My advice with all of these is to ride within the limits of the situation. Try and keep to the centre of the road. This gives you the maximum time to respond if something comes charging out of the undergrowth. If it's dark enough to need lights, slow down to a speed that you can actually identify objects at. If the object you see is big enough to really hurt you, slow down to reduce the damage if you do hit them.

'Roos and wallabies generally feed on the side of the road and then get spooked by vehicles. Why they don't hop back into the forest is beyond me, but there you go. But if you're keen-eyed, you can generally see them in advance and at least make up your mind. Swerving is pointless. Slowing down is much better.

I don't know what to do about deer in my area other than to try and hunt them into extinction. Those buggers are big, and they don't hang around on the edge of the road before charging out.
posted by tim_in_oz at 9:27 PM on January 4, 2009 [1 favorite]

Deer will usually bolt in front of an oncoming vehicle. If you see one crossing, SLOW DOWN, because there are usually a few others lurking at the side waiting for their chance to turn you into road pizza.
Dogs: When they're chasing or coming at you, I was taught to slow down, determine the "intercept point", and then accelerate past if before the dog gets there.
posted by cosmicbandito at 10:27 PM on January 4, 2009

A lot of animals seem to have some basic programming to backtrack when they're scared. That is, they turn around and run back the way they came. I lived in a house with mice once and I learned that when I heard rustling in my bedroom somewhere, I could just go to my bedroom entrance, unquietly, and a mouse would run straight into my hands.

Sure, that's just mice. But a year later I was driving down the road and saw a deer leaving the road, on the right. It was OFF the road, it had completely crossed it, but when it saw me coming it turned around and ran back across the road again, right in front of me.
posted by Rich Smorgasbord at 10:32 PM on January 4, 2009

If I have to ride on the highway at night, I choose the inside lane, which gives me one lanesworth of warning if an animal is going to cross suddenly. Deer, elk, dogs, coyotes, and the occasional sheep are the most common around here, so the first sign I get is usually a pair of reflecting eyes or a flash of underbelly as it clears the ditch.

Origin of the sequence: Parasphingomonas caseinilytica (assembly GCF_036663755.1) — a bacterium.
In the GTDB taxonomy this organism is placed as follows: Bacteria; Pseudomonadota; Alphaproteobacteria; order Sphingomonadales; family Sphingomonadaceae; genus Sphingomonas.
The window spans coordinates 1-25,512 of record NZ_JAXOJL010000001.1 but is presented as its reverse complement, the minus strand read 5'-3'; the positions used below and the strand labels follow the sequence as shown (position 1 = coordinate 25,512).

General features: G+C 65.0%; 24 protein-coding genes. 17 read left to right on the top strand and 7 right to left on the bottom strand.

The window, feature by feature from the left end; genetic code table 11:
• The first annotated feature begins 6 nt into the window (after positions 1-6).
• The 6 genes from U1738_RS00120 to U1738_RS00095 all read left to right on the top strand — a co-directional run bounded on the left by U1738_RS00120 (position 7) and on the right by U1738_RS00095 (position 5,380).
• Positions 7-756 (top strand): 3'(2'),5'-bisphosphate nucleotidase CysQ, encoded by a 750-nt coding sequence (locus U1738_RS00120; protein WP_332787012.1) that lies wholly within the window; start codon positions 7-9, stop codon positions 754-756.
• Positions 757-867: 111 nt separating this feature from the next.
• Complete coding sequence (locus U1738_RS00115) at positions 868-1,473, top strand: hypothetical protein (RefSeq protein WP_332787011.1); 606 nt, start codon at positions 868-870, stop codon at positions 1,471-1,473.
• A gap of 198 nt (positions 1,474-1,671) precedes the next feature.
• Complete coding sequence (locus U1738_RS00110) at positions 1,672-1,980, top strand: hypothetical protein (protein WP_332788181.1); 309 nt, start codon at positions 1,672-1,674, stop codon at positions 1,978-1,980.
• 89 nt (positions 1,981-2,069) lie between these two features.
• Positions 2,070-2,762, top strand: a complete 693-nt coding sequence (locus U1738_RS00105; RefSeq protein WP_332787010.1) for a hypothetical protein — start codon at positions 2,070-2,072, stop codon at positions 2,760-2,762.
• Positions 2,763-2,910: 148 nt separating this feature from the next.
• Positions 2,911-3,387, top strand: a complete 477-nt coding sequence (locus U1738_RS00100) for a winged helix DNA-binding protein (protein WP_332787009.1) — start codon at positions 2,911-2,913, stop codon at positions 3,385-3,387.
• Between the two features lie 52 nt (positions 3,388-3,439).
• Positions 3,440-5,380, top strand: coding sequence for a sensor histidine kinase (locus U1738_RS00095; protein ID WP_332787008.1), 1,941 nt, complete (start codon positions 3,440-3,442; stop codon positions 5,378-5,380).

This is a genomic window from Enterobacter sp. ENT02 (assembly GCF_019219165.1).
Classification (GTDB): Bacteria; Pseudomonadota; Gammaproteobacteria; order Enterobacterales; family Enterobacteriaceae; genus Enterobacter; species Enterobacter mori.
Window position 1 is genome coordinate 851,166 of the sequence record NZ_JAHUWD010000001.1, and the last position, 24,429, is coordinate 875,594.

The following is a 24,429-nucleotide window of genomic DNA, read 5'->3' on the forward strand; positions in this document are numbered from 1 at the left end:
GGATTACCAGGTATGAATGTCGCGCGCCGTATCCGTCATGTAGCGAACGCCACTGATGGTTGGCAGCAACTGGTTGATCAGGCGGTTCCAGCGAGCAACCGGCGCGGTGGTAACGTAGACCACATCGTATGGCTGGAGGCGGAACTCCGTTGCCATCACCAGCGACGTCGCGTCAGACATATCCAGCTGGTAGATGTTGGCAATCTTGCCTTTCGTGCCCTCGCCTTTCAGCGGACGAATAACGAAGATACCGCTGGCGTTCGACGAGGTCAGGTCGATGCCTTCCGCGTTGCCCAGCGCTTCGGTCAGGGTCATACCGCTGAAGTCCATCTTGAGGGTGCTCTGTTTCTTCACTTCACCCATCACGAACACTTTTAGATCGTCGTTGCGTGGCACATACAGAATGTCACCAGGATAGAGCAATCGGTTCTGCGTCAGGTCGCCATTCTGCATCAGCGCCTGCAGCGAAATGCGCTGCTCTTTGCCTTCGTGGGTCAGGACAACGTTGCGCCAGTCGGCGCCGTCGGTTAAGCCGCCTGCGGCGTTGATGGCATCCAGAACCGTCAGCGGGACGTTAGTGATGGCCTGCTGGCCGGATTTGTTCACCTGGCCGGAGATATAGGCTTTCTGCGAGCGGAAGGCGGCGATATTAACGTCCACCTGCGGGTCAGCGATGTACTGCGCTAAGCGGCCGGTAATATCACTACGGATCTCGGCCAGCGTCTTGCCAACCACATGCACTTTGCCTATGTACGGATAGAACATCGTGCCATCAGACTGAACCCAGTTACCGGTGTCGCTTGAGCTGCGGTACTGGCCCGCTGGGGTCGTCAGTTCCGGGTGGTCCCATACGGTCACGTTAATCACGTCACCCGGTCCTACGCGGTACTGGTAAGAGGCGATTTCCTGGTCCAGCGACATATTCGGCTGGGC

If I don't have a four-lane highway, I will find a "pace car" and ride five seconds behind. Yeah! You there! Absorb some of my risk!

Once, I had to brake hard for a big cinnamon bear. I ended up sideways and barely upright, about ten feet away from him. I am glad he had somewhere else to go and did not have time to maul me.
posted by Sallyfur at 11:01 PM on January 4, 2009

Response by poster: These are great. Please more examples and experiences. Europe? Japan? India?
posted by Kerasia at 11:26 PM on January 4, 2009

In Cambodia the stray cows are really annoying. The will often spend the evening just standing in the road.
In the smaller towns there's not much street lights and you get used to them being white, so even by moonlight/crummy headlight you can still make them out. BUT one or two in the whole town is black. I had close call with that cow. Luckily, they dont bolt or even move out of the way, so its just a matter of going around them.
posted by Iax at 1:18 AM on January 5, 2009

I ride nearly every day around my home in the Great Smoky Mountains of East Tennessee, USA. I've dodged a long list of animals, from flying squirrels to wild boar. The rule I was taught is that if you can't eat it in two meals, try to avoid it. Big grazers like deer, well, juke & jive to avoid them if you can. Practice your panic stops and swerves. There's another classification of animals here, which are those you really don't want to hit - ones it may be better to ditch the bike than tangle with. Those include mountain lion and bobcat (rare) and bear and boar (very common). These are the animals that would likely want a piece of you when you stop sliding. I had a close encounter with a momma boar & her piglets a few years ago; I seriously considered riding off the road to avoid the porcine family. Luckily, they ran off just before I had to make that decision.

My experience tells me that there is no good way to predict what any animal will do - I had a cat run under my rear wheel (you'd think a cat would be smart enough to not do that) and I've watched opossums do the fandango in front of me as they tried to decide which way to go. A wild turkey (unlike their domestic cousins, they can fly) missed the windshield of my old BMW 650 by inches; I suppose something more threatening than an F-bike chased it out if the field next to the road.

If you ride the same roads with regularity, you might learn to predict when animals might be in the neighborhood. There's a section of NC28 where bears appear like clockwork (it's tied to trash time at a restaurant's dumpster) and a section of GA180 where I've had three close calls with deer. If you're traveling unfamiliar roads or can't find a pattern to the critters, slow down a bit and try to focus more on your peripheral vision. I would have seen that turkey coming for my head if I'd been looking for it.
posted by workerant at 9:55 AM on January 5, 2009

Deer, also unfortunately are most active at twilight hours and after dark it seems.

Dogs, if they are making a beeline for you just speed up, or slow down then speed up - it throws off their "firing solution" on you where theyve already calculated where you will be when they get to you.

Cats tend to dart out unseen.
My own encounter with a bobcat was too fast to react at 60mph and it fell in the size of non squishable category as I rode over it running out into me - it died and ruined all my gear, some bones, and half my bike in the process.

Some areas turtles are bad especially in turns.

this looks to be an interesting thread if we get any more international or exotic area comments. :)
posted by clanger at 11:35 PM on January 5, 2009